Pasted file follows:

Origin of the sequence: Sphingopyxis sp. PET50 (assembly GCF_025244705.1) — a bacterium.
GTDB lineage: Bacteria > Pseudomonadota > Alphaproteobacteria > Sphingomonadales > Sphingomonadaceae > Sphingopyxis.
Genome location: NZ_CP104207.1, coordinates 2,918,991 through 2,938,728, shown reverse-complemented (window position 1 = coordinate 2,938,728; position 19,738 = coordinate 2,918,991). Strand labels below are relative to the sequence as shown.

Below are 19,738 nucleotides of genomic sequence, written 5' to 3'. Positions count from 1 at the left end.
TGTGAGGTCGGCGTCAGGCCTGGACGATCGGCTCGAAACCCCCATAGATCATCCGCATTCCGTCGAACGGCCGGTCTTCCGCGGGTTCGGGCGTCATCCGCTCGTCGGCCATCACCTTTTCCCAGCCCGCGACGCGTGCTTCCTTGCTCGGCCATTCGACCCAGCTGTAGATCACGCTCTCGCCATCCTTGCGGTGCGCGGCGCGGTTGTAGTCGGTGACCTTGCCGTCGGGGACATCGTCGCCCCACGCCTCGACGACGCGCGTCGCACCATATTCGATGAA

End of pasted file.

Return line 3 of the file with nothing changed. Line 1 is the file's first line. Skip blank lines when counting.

Genome location: NZ_CP104207.1, coordinates 2,918,991 through 2,938,728, shown reverse-complemented (window position 1 = coordinate 2,938,728; position 19,738 = coordinate 2,918,991). Strand labels below are relative to the sequence as shown.